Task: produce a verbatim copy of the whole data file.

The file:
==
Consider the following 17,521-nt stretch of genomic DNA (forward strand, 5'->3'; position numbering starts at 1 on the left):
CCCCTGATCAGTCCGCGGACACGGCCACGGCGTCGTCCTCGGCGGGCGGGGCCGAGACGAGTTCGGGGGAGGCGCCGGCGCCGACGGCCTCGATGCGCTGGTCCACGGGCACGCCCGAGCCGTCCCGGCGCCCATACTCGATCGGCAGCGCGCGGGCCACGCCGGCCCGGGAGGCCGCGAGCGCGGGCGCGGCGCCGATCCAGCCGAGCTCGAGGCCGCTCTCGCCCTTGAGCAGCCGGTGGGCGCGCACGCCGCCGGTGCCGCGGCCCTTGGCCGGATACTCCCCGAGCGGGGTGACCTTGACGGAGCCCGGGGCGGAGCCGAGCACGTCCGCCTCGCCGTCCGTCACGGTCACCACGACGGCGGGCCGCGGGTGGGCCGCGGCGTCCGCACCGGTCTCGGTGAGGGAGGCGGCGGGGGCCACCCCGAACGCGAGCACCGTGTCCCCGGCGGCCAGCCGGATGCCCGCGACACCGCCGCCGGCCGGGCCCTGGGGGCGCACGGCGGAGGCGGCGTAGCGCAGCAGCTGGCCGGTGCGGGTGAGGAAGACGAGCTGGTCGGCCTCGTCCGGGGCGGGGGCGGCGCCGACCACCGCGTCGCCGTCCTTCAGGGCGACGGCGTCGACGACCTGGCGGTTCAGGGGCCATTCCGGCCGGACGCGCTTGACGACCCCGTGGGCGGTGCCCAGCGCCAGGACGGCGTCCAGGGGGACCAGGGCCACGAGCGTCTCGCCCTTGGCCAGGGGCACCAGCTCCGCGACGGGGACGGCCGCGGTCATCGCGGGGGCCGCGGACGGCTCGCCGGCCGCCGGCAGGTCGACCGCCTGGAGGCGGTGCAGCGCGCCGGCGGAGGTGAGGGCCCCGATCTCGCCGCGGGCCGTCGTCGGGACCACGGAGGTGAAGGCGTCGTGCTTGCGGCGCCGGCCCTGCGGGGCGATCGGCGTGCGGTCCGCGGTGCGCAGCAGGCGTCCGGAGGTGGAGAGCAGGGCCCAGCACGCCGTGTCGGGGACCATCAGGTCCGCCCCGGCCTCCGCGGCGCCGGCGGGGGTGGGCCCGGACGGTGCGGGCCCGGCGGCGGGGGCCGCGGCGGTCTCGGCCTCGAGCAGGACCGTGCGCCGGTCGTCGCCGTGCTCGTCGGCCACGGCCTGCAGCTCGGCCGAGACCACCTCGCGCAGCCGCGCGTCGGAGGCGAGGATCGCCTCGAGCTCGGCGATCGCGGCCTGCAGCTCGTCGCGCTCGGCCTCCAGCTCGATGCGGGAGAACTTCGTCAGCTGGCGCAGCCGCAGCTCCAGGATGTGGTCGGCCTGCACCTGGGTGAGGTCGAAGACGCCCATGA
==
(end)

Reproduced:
Consider the following 17,521-nt stretch of genomic DNA (forward strand, 5'->3'; position numbering starts at 1 on the left):
CCCCTGATCAGTCCGCGGACACGGCCACGGCGTCGTCCTCGGCGGGCGGGGCCGAGACGAGTTCGGGGGAGGCGCCGGCGCCGACGGCCTCGATGCGCTGGTCCACGGGCACGCCCGAGCCGTCCCGGCGCCCATACTCGATCGGCAGCGCGCGGGCCACGCCGGCCCGGGAGGCCGCGAGCGCGGGCGCGGCGCCGATCCAGCCGAGCTCGAGGCCGCTCTCGCCCTTGAGCAGCCGGTGGGCGCGCACGCCGCCGGTGCCGCGGCCCTTGGCCGGATACTCCCCGAGCGGGGTGACCTTGACGGAGCCCGGGGCGGAGCCGAGCACGTCCGCCTCGCCGTCCGTCACGGTCACCACGACGGCGGGCCGCGGGTGGGCCGCGGCGTCCGCACCGGTCTCGGTGAGGGAGGCGGCGGGGGCCACCCCGAACGCGAGCACCGTGTCCCCGGCGGCCAGCCGGATGCCCGCGACACCGCCGCCGGCCGGGCCCTGGGGGCGCACGGCGGAGGCGGCGTAGCGCAGCAGCTGGCCGGTGCGGGTGAGGAAGACGAGCTGGTCGGCCTCGTCCGGGGCGGGGGCGGCGCCGACCACCGCGTCGCCGTCCTTCAGGGCGACGGCGTCGACGACCTGGCGGTTCAGGGGCCATTCCGGCCGGACGCGCTTGACGACCCCGTGGGCGGTGCCCAGCGCCAGGACGGCGTCCAGGGGGACCAGGGCCACGAGCGTCTCGCCCTTGGCCAGGGGCACCAGCTCCGCGACGGGGACGGCCGCGGTCATCGCGGGGGCCGCGGACGGCTCGCCGGCCGCCGGCAGGTCGACCGCCTGGAGGCGGTGCAGCGCGCCGGCGGAGGTGAGGGCCCCGATCTCGCCGCGGGCCGTCGTCGGGACCACGGAGGTGAAGGCGTCGTGCTTGCGGCGCCGGCCCTGCGGGGCGATCGGCGTGCGGTCCGCGGTGCGCAGCAGGCGTCCGGAGGTGGAGAGCAGGGCCCAGCACGCCGTGTCGGGGACCATCAGGTCCGCCCCGGCCTCCGCGGCGCCGGCGGGGGTGGGCCCGGACGGTGCGGGCCCGGCGGCGGGGGCCGCGGCGGTCTCGGCCTCGAGCAGGACCGTGCGCCGGTCGTCGCCGTGCTCGTCGGCCACGGCCTGCAGCTCGGCCGAGACCACCTCGCGCAGCCGCGCGTCGGAGGCGAGGATCGCCTCGAGCTCGGCGATCGCGGCCTGCAGCTCGTCGCGCTCGGCCTCCAGCTCGATGCGGGAGAACTTCGTCAGCTGGCGCAGCCGCAGCTCCAGGATGTGGTCGGCCTGCACCTGGGTGAGGTCGAAGACGCCCATGA